The “Valle dei Mulini,” or “Valley of Mills,” is a verdant grouping of modern ruins nestled at the bottom of a deep Italian crevasse.
The deep crack in the rock which houses the crumbling buildings originated during a huge eruption which devastated the Mediterranean area 35.000 years ago. The flour mills, built from stone as far back as the 13th century, took advantage of the constant stream at the bottom of the valley. They ground all the types of wheat needed by the Sorrentine people in the surrounding area.
After the flour mills were successfully established, other early industrial outfits began springing up to take advantage of the waters at the bottom: a sawmill was built which furnished the chaff used by local cabinet-masters and there was a wash-house used by women for personal hygiene and laundering clothes.
After the milling of flour was largely shifted to nearby pasta mills, the sunken area of industry became largely obsolete and the buildings were closed and abandoned in the 1940’s. Since their closing, the brick buildings have been slowly taken over by the aggressive greenery that thrives in the humid crevasse. The gorgeous buildings hidden in the Valley of the Mills look like nothing more than a slice of what the world will look like when humans are gone.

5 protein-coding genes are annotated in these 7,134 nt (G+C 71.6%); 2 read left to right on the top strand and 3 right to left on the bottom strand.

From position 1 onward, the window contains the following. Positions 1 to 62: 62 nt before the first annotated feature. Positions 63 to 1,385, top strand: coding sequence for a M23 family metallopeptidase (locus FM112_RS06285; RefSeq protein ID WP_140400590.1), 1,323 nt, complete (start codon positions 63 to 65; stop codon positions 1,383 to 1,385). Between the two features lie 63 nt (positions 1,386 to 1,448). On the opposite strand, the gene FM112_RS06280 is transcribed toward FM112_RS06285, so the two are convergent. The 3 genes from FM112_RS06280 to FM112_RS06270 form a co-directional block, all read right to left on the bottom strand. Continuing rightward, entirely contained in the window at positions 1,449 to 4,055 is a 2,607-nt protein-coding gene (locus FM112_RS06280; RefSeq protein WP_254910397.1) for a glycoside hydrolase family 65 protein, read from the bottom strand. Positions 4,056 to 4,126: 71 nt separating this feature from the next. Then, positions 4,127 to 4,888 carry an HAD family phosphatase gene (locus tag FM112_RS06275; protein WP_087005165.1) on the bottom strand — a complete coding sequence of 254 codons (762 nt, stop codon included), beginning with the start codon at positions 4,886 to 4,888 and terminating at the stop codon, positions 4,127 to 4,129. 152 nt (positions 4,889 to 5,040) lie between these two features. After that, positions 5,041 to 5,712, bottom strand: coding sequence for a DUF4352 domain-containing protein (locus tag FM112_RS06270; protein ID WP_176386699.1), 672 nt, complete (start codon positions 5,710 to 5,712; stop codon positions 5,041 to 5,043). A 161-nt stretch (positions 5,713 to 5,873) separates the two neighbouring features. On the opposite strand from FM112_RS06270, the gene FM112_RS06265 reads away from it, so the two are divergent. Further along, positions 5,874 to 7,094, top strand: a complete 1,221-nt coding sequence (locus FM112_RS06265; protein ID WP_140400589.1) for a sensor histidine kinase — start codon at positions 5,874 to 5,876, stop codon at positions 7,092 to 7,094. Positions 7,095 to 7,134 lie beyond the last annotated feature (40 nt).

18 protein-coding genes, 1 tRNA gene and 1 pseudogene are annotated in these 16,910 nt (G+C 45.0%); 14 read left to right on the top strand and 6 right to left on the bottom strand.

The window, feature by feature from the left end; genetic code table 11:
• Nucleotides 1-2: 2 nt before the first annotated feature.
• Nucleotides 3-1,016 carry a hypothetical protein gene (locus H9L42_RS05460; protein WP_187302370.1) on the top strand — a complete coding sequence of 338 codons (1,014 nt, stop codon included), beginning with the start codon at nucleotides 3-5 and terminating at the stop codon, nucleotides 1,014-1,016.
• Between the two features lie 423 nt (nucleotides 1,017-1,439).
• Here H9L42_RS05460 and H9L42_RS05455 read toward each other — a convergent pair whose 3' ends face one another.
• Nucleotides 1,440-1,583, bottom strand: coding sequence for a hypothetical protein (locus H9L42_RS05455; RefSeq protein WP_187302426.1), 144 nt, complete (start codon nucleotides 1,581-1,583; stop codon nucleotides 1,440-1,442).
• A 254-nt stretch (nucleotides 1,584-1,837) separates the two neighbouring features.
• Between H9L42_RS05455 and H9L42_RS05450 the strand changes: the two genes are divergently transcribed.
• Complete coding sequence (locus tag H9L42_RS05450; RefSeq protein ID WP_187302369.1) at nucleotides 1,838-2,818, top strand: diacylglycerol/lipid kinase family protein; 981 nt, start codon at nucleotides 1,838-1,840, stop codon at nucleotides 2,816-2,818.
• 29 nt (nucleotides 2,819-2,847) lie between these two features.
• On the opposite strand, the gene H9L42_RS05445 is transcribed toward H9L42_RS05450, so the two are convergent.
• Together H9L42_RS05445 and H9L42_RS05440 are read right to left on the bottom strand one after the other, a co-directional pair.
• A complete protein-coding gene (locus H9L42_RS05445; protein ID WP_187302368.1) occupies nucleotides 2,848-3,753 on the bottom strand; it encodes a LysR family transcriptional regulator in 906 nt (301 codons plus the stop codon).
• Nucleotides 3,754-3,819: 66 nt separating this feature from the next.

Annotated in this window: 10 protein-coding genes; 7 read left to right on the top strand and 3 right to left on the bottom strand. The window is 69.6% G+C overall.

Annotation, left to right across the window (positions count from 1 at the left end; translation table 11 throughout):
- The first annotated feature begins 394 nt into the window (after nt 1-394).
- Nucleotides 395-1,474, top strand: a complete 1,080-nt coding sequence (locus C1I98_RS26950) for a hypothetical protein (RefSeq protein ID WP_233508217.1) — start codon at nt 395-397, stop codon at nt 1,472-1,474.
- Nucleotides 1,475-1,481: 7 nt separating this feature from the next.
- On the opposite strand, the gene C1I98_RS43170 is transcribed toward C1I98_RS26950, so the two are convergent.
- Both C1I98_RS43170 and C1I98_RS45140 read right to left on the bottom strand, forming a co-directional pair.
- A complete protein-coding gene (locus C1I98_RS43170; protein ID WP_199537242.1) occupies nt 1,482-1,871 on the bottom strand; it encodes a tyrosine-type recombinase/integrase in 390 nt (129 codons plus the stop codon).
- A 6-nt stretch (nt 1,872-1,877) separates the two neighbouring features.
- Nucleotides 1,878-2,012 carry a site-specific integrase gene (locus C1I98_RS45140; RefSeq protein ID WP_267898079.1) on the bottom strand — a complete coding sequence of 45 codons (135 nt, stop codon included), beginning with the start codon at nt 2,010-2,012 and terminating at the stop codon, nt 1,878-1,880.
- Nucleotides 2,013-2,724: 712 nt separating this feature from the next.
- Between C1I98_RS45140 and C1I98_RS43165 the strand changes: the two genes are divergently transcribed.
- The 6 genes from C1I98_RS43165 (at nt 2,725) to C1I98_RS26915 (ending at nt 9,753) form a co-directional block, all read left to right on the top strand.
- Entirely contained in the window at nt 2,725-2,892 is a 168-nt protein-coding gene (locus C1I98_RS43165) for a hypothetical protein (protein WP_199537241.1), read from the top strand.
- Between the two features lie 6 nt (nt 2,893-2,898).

Update: As of November 2019, the city has voted to restore the Mills, which is currently in progress.
Know Before You Go
The mills can be seen from Viale Enrico Caruso, which is suspended over the canyon and the intersection with Via Fuorimura.